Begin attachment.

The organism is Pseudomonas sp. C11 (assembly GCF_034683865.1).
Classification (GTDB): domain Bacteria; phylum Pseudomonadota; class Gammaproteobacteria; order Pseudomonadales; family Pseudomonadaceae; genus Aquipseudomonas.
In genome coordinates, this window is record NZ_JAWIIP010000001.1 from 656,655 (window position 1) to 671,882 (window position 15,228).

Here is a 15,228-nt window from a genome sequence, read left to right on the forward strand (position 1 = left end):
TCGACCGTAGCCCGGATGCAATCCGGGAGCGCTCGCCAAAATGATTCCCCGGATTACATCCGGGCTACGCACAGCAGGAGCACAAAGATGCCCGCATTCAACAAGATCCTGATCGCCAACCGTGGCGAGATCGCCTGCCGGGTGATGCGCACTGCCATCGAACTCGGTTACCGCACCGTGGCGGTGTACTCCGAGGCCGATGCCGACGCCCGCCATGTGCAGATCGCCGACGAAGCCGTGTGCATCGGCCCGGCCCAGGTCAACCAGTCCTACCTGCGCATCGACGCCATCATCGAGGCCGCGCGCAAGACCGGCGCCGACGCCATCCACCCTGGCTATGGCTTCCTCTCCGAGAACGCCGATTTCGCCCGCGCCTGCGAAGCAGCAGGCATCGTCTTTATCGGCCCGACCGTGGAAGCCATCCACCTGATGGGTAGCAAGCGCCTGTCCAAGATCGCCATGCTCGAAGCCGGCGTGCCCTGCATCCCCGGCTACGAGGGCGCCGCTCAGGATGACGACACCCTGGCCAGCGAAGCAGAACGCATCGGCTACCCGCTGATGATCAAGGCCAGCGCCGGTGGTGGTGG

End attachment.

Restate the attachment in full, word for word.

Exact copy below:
The organism is Pseudomonas sp. C11 (assembly GCF_034683865.1).
Classification (GTDB): domain Bacteria; phylum Pseudomonadota; class Gammaproteobacteria; order Pseudomonadales; family Pseudomonadaceae; genus Aquipseudomonas.
In genome coordinates, this window is record NZ_JAWIIP010000001.1 from 656,655 (window position 1) to 671,882 (window position 15,228).

Here is a 15,228-nt window from a genome sequence, read left to right on the forward strand (position 1 = left end):
TCGACCGTAGCCCGGATGCAATCCGGGAGCGCTCGCCAAAATGATTCCCCGGATTACATCCGGGCTACGCACAGCAGGAGCACAAAGATGCCCGCATTCAACAAGATCCTGATCGCCAACCGTGGCGAGATCGCCTGCCGGGTGATGCGCACTGCCATCGAACTCGGTTACCGCACCGTGGCGGTGTACTCCGAGGCCGATGCCGACGCCCGCCATGTGCAGATCGCCGACGAAGCCGTGTGCATCGGCCCGGCCCAGGTCAACCAGTCCTACCTGCGCATCGACGCCATCATCGAGGCCGCGCGCAAGACCGGCGCCGACGCCATCCACCCTGGCTATGGCTTCCTCTCCGAGAACGCCGATTTCGCCCGCGCCTGCGAAGCAGCAGGCATCGTCTTTATCGGCCCGACCGTGGAAGCCATCCACCTGATGGGTAGCAAGCGCCTGTCCAAGATCGCCATGCTCGAAGCCGGCGTGCCCTGCATCCCCGGCTACGAGGGCGCCGCTCAGGATGACGACACCCTGGCCAGCGAAGCAGAACGCATCGGCTACCCGCTGATGATCAAGGCCAGCGCCGGTGGTGGTGG